Miami and Florida State are unranked teams and the rivalry doesn’t have the fanfare it had when the programs combined to win seven national titles between 1983-2001.
But the Hurricanes (5-4, 3-2 Atlantic Coast Conference) and Seminoles (3-6, 2-4) are still playing for tangible goals. Miami needs a win to keep whatever realistic hope it has of winning the ACC’s Coastal Division alive. Florida State needs a win to extend its hopes of finishing the regular season at 6-6 and becoming bowl-eligible.
This, obviously, is not the good old days.
Neither team is playing for a national title. The teams are entering with 10 combined losses, which is the most for a Miami-Florida State game since 1975, when the Hurricanes came in at 1-6, the Seminoles at 2-7, and Miami prevailed 24-22.
Nonetheless, to Miami and Florida State, it is still of massive significance. And if any Hurricane wasn’t sure about that, they learned quickly after last week’s win over Georgia Tech went final.
“When we were in the locker room, I don’t know if we lasted 90 seconds before bringing it up,” Miami coach Manny Diaz said. “It’s a great rivalry. And going to Tallahassee, it’s always going to be a very, very difficult place to win. They’re already a much better team in my mind than what their record indicates. Much, much improved from where they were a year ago. And, heck, it’s Miami-Florida State.”
Miami is much improved from where it was earlier this season, winners of three straight in large part because of the play of quarterback Tyler Van Dyke.
He’s one of only six quarterbacks in the country with more than 1,000 yards passing over the last three weeks, and among those, one of only two — Wake Forest’s Sam Hartman is the other — to do so while averaging at least 10 yards per pass attempt.
Van Dyke knows this week is different, with more meetings, longer weight room sessions and a clear sense of extra importance.
“Looking back at the history, that’s why I came here, that’s why a lot of people are here,” Van Dyke said.
It’s Florida State coach Mike Norvell’s initial taste of the rivalry firsthand since he missed the September 2020 game at Miami due to COVID. The Hurricanes shredded the Seminoles 52-10.
“You come to Florida State and the first thing you think about are those games and not only what they mean to the program, to the state, the fan base, everybody involved,” Norvell said. “... It was unfortunate last year that I wasn’t able to be there. It’s been a long time coming.”
Quarterback Jordan Travis missed the Seminoles’ loss to North Carolina State last Saturday but his return to practice this week offers Florida State a chance to re-energize the ground attack while also be able to elude the pass rush. Travis has completed 66 of 105 passes (62.8%) for 812 yards and 11 touchdowns, with 340 rushing yards and four touchdowns. His ability to run complements Florida State’s offensive identity, running the ball, and gives the offense a different look compared to when McKenzie Milton is in the game.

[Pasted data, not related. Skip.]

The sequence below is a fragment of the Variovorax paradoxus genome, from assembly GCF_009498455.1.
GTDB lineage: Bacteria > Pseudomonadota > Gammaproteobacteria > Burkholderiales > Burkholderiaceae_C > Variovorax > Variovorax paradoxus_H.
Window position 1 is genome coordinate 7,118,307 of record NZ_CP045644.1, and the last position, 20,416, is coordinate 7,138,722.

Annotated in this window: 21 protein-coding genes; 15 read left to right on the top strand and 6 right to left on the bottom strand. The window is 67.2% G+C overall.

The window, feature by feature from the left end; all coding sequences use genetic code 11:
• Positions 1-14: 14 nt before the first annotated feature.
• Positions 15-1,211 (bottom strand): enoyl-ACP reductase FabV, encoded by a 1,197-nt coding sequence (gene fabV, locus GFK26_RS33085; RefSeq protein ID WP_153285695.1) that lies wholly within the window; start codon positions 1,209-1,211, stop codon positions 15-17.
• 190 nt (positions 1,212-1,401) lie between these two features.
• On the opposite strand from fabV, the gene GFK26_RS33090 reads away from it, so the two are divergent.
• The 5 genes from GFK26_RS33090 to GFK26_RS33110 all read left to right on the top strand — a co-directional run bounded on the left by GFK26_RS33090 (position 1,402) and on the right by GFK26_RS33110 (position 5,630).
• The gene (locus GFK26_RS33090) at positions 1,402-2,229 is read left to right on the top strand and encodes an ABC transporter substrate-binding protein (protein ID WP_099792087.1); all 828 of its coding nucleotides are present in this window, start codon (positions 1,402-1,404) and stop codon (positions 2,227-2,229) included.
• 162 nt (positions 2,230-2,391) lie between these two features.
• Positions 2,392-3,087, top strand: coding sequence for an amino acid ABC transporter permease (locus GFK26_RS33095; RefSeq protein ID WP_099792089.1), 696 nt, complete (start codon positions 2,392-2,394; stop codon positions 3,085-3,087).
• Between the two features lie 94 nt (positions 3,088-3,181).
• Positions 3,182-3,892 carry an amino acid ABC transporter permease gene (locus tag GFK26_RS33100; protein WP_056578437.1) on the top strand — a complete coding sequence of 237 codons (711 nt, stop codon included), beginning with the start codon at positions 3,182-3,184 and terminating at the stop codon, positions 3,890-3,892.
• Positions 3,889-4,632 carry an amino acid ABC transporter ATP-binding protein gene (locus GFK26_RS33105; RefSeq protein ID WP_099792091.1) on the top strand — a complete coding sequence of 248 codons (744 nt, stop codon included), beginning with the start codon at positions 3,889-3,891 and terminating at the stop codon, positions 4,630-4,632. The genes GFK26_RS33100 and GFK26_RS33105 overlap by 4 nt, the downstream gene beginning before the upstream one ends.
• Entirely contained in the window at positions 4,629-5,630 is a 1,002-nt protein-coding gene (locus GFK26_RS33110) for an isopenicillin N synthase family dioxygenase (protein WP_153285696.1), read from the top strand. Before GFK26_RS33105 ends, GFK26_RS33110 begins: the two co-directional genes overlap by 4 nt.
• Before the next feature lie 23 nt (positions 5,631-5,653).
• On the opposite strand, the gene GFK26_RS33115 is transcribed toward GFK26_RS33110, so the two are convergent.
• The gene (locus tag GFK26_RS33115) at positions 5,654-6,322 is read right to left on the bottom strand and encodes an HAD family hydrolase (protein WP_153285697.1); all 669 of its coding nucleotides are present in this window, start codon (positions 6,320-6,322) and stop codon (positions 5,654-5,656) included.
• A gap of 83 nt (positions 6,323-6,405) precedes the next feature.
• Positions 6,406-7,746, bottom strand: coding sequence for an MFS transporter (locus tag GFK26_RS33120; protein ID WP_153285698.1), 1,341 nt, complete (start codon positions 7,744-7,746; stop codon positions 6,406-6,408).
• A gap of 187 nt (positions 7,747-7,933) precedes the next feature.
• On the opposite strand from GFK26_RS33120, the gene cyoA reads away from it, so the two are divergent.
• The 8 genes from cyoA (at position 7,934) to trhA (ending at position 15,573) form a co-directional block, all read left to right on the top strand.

DRIVE FOR 5
Miami will try to beat Florida State for a fifth consecutive year, with five different quarterbacks. Malik Rosier got the win in 2017, N’Kosi Perry in 2018, Jarren Williams in 2019 and D’Eriq King last season. Van Dyke played in last season’s game, taking the final snap of Miami’s final possession. He checked in with 33 seconds to go and handed the ball off once. He’ll become Miami’s sixth starter in a span of six FSU games; Brad Kaaya started in 2016.
Miami had nine players score in last season’s 52-10 win over the Seminoles. Oddly, no more than one — and possibly none — will play Saturday. King (two TD passes), RB Cam’Ron Harris (two TD runs), RB Donald Chaney Jr. (two TD runs) and WR Michael Redding (one TD catch) are all out with injury. QB N’Kosi Perry (one TD pass) and WR Dee Wiggins (one TD catch) elected to transfer. TE Brevin Jordan (one TD catch) is in the NFL, as is K Jose Borregales (one field goal, six PATs). That leaves K Camden Price, a backup this season, as the lone scorer from 2020. He had the final extra point a year ago.
Florida State defensive end Jermaine Johnson leads the ACC in sacks (eight) and tackles for loss (11). He also leads Power Five defensive linemen in tackles (54). Johnson’s sacks are the most for a Seminole since Brian Burns had 10 in 2018. Defensive tackle Keir Thomas has 3.5 sacks in the last two weeks.
Miami leads the all-time series 35-30, which is close, but there have been wild ebbs and flows to it over the years. The Hurricanes are on a four-game win streak in the series, the fourth time they have a run of at least that many consecutive wins against Florida State. Meanwhile, the Seminoles have had three different streaks of at least five consecutive wins over Miami.
AP Sports writer Tim Reynolds in Miami contributed to this report.
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